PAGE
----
listeners to have a listen to WITHOUT having to feel the guilty pangs
of piracy ;)

SRF Official Website
SRF on Myspace
SRF on

If you never listened to Sleep Research Facility - it is a good reason to now!
you can either stream some tracks on SRF Myspace page or download some mp3 samples HERE

Sleep Research Facility Cold Spring
Envíos aceptados
concrete everything, Kranky Records, Why dont you take a cup of drone, Occult Elite, I Still Buy CDs, People with no social lives that listen to more music than is healthy who are…, Extensive Musical Taste, Foobar Users, For those who don't sleep enough due to staying up late at night for no apparent…, i'd die without music, True Listener, People with inconsistent musical taste - who yet prove a certain indy-attitude, Fuck Bush, Taking Drugs to Make Music to Take Drugs to, Electronica, FunkySouls, Music Advice Center, Instrumental music that makes you feel, Downtempo, Ambient music fans, Dark Ambient, Noise and Drone, Electronic Music, Forests, New Age and Ambient, Minimal and Ambient Electronic, People who's tastes are so eclectic and diverse it's almost schizophrenic, Open Minded Music Freaks, The Silent Ballet, Space Music, David Lynch, Mindfuck, Music fans and Musicians against the RIAA, Cold Meat Industry, Underground Music, Ambient, The WIRE Magazine, Beautiful Noise, winter, DRONE, Power noise and Post Industrial genres, FreeMusic, ant-zen, europa, Badge, I like nature more than people, Addicted to electronic music, BRAINFEEDER, NO boundaries Music, Group Owners, Subtle Soundfields, fully streamable albums, I Love Legally free downloaded music!, The Real Dark Ambient Group, Free Artists, Troll Reign, Minimalism and Ambience, Mera Luna Festival, Group Ring, Arctic Ambient, Independent Artists, drone doom, Central Point: where artists and listeners meet, Hidden Artists, Sunn O))), Artists who are users, Chez Musinum, Experimental Music, La Avant-Garde, Electroacoustic Improv, • Ambient •, The LastFM FREE DOWNLOADS Group, DIY Musicians, The Music Maker Society, @>- Ambient, Experimental and Electronic Music -<@, Barnaul, FREE DARK MUSIC, Frame Without A Painting (Ambient Music Group), Free mp3 and albums list, Lustmord, Experimentalists, The Mothership of Ambient Music, Soundscapes, Russian Dark Ambient, Free Music from Independent Artists, Hairy Beast, Чёрный квадрат, Head on a stick, Dark Monastery, Acousmonium, Ambient Noise Horror, muzprosvet, Sophisticated Taste, organization of sound, noisebunker, Free For Free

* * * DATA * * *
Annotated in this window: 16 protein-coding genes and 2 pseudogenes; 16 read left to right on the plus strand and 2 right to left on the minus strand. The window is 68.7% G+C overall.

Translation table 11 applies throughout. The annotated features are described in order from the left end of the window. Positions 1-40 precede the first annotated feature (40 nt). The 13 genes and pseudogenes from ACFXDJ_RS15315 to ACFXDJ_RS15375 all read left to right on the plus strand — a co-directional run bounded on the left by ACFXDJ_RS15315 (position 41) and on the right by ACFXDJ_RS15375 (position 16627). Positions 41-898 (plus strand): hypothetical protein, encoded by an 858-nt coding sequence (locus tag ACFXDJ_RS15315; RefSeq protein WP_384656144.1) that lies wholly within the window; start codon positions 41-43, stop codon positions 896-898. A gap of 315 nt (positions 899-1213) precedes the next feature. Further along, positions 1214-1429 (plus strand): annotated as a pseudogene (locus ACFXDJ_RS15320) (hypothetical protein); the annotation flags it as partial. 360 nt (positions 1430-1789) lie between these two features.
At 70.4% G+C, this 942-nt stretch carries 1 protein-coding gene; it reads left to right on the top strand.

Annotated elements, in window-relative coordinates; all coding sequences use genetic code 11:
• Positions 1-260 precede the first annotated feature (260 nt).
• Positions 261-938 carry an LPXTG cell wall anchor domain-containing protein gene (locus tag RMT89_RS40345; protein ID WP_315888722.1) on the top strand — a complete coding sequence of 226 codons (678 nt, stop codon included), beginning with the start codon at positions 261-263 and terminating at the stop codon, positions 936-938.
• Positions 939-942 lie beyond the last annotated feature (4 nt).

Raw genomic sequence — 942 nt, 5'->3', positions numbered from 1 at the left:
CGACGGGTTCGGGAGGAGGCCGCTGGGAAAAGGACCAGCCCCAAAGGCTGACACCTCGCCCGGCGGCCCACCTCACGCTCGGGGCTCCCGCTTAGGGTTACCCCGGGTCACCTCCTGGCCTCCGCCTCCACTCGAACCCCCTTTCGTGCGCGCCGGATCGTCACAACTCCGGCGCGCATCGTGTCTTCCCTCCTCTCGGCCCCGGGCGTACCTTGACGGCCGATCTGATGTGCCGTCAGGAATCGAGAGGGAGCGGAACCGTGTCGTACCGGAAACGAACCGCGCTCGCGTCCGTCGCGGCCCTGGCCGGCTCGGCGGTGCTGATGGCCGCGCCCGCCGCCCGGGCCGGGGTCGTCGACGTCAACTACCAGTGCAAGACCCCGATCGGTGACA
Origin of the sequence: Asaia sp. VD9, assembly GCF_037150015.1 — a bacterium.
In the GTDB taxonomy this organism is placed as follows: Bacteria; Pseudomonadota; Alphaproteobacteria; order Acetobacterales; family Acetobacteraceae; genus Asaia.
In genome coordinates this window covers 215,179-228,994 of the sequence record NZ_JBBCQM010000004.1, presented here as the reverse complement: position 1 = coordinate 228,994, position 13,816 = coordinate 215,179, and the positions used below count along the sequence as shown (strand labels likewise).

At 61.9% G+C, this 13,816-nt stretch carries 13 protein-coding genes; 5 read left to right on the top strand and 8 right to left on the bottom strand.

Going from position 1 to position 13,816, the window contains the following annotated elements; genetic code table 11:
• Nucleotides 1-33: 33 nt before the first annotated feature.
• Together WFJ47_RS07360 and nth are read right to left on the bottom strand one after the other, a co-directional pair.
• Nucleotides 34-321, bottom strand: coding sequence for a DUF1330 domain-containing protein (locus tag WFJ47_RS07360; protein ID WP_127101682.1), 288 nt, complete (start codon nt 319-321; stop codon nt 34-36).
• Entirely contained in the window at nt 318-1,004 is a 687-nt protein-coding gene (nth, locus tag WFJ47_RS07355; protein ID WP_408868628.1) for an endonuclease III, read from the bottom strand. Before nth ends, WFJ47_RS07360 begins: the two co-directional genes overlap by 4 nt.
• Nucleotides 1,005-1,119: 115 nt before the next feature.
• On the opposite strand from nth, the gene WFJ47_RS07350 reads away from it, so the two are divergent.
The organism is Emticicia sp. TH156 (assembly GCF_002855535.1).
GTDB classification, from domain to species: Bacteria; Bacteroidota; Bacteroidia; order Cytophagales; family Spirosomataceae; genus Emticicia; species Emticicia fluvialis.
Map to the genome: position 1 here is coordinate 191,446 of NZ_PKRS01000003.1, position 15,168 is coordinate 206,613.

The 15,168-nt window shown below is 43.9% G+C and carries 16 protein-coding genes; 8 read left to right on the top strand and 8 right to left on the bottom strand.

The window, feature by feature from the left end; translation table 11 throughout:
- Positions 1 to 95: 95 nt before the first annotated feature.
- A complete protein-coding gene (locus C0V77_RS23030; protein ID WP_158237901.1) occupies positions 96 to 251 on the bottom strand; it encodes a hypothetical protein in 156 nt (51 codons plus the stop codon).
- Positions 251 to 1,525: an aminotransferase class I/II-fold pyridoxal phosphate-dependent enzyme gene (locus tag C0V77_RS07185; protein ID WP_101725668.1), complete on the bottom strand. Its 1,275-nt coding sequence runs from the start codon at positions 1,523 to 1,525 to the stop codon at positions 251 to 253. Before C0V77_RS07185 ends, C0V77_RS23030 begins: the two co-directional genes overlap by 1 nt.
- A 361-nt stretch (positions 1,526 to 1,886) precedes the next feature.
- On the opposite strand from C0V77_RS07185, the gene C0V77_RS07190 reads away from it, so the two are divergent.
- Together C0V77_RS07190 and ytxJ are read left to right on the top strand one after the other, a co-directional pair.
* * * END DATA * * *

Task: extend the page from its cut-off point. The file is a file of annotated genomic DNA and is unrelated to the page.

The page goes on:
• Grafmeester

    ah, thanks! SRF is pretty straight forward conceptually in my opinion, but it's still nice to be reassured of how exactly.

    1 Jul 2010, 8:30
  • RickdeGreef

    Enjoying interview, i should listen to this guy some time.

    1 Jul 2010, 10:45
  • Lee7513

    thank you Muhmood for the interview

    1 Jul 2010, 11:15
  • stoneguy28

    Thanks Muhmood! Great interview! I found him on myspace a couple of years back asking him about where I could buy his music and he personally mailed me a copy of Dead weather machine. What a guy! His music is excellent, among the best in the dark ambient scene.

    1 Jul 2010, 14:43
  • v3par

    Thx Muhmood

    1 Jul 2010, 15:59
  • muhmood

    hey guys, don't thank me, but the man who took the time to answer all these questions ;)

    2 Jul 2010, 0:39
  • Tuntury

    Interesting read. He seems like an open-minded fella.

    2 Jul 2010, 15:57
  • boehj

    great interview, cheers. can't wait for 'stealth' to arrive in the post. :)

    30 Mar 2012, 1:12
  • sonofpfunk

    seems like a cool person, not surprisingly

    5 Jul 2012, 7:11
  • GodLord0


    4 Jul 2013, 8:56